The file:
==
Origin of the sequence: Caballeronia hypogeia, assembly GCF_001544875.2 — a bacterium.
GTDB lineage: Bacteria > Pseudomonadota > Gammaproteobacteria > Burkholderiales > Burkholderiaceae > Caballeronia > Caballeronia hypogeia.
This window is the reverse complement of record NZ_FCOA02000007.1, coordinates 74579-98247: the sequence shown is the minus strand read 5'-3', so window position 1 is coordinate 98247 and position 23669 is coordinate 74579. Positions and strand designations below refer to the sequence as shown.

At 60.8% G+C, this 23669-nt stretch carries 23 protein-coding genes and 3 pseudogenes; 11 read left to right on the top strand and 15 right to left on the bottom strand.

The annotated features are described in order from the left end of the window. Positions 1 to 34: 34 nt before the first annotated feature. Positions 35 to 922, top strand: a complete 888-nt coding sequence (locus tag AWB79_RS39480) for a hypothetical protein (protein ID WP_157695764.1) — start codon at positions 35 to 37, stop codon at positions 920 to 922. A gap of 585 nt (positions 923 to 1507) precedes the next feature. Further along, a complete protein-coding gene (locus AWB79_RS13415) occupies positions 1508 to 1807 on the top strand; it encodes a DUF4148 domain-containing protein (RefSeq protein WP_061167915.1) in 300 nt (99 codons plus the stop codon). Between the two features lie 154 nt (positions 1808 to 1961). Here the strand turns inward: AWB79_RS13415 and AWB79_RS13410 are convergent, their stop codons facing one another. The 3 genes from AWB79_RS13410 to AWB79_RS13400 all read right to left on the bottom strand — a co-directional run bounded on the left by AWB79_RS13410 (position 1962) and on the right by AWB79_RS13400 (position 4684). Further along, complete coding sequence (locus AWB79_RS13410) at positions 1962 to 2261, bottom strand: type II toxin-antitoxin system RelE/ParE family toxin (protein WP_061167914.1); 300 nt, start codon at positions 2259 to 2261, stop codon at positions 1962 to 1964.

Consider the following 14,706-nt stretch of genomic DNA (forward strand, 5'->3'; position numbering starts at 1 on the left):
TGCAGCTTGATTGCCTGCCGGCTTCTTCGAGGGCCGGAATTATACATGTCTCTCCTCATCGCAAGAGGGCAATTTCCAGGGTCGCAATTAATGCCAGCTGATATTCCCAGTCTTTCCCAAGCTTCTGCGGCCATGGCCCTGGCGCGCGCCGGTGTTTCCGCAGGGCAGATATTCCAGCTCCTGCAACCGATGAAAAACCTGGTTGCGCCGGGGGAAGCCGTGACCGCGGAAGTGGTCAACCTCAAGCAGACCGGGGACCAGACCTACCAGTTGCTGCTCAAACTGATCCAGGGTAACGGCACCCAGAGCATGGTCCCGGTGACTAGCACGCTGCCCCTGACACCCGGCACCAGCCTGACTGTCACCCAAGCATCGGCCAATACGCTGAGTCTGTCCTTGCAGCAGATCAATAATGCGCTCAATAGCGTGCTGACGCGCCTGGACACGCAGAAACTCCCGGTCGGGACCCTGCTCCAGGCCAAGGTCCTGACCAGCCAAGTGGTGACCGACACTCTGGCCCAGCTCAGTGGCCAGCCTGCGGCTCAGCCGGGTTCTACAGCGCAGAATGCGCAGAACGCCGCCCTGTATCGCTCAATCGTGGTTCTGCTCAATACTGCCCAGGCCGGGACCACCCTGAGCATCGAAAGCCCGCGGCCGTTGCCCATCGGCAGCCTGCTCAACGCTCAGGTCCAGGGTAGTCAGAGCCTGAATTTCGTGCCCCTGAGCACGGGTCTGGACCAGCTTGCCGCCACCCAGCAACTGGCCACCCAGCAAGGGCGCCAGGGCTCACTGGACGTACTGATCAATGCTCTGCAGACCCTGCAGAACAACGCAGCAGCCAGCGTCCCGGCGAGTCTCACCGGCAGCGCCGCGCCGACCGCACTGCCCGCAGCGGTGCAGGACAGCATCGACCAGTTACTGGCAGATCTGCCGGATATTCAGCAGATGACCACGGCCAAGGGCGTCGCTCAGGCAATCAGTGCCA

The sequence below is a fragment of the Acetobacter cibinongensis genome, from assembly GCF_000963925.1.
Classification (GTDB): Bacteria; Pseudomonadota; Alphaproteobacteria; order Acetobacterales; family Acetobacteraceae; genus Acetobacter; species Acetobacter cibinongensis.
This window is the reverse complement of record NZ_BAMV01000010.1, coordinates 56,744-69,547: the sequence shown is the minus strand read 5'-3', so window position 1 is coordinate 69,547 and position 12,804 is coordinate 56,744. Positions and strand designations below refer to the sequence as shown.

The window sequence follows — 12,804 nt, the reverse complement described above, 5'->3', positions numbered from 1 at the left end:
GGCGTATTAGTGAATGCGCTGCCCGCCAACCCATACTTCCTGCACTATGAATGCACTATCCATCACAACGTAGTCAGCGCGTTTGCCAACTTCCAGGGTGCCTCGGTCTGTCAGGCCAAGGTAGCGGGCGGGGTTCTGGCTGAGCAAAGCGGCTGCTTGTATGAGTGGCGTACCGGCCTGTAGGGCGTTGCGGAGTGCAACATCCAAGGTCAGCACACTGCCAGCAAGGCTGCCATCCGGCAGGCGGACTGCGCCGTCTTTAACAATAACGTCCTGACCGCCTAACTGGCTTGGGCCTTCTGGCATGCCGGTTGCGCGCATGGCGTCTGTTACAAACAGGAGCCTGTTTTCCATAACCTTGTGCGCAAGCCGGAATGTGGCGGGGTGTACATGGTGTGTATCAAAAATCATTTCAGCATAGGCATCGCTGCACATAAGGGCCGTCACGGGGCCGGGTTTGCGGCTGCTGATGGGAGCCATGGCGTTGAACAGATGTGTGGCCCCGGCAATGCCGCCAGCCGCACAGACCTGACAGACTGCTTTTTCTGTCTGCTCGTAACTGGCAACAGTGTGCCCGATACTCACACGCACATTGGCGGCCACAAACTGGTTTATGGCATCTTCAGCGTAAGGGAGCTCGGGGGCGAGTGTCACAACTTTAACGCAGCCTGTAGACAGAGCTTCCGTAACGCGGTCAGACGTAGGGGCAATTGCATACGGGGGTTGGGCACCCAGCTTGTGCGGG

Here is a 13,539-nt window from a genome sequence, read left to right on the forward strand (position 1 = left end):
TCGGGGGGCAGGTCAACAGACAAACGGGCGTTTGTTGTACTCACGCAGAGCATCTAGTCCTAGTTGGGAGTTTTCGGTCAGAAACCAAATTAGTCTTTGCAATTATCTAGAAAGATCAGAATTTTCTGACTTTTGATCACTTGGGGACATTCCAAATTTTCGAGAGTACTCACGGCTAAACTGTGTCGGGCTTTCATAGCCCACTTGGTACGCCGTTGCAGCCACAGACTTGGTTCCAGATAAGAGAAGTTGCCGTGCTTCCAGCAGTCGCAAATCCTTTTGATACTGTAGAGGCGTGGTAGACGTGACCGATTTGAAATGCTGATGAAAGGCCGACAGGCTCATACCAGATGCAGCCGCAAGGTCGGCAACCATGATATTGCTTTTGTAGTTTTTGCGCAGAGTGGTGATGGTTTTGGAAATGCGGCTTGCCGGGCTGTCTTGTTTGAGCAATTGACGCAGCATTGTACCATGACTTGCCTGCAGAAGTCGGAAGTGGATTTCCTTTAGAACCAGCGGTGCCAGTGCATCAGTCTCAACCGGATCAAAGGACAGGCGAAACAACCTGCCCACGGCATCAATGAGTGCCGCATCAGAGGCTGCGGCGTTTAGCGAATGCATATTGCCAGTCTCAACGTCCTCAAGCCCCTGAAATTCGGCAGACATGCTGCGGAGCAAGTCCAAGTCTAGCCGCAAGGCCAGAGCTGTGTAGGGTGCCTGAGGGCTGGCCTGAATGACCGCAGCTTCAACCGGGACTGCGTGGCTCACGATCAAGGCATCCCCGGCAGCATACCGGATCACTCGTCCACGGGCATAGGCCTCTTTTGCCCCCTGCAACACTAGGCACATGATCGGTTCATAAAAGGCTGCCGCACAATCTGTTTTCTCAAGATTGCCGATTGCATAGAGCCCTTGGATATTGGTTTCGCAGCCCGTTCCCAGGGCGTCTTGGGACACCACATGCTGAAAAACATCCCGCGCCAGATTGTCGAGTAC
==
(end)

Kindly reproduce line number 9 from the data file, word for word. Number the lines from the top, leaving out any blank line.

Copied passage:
Classification (GTDB): Bacteria; Pseudomonadota; Alphaproteobacteria; order Acetobacterales; family Acetobacteraceae; genus Acetobacter; species Acetobacter cibinongensis.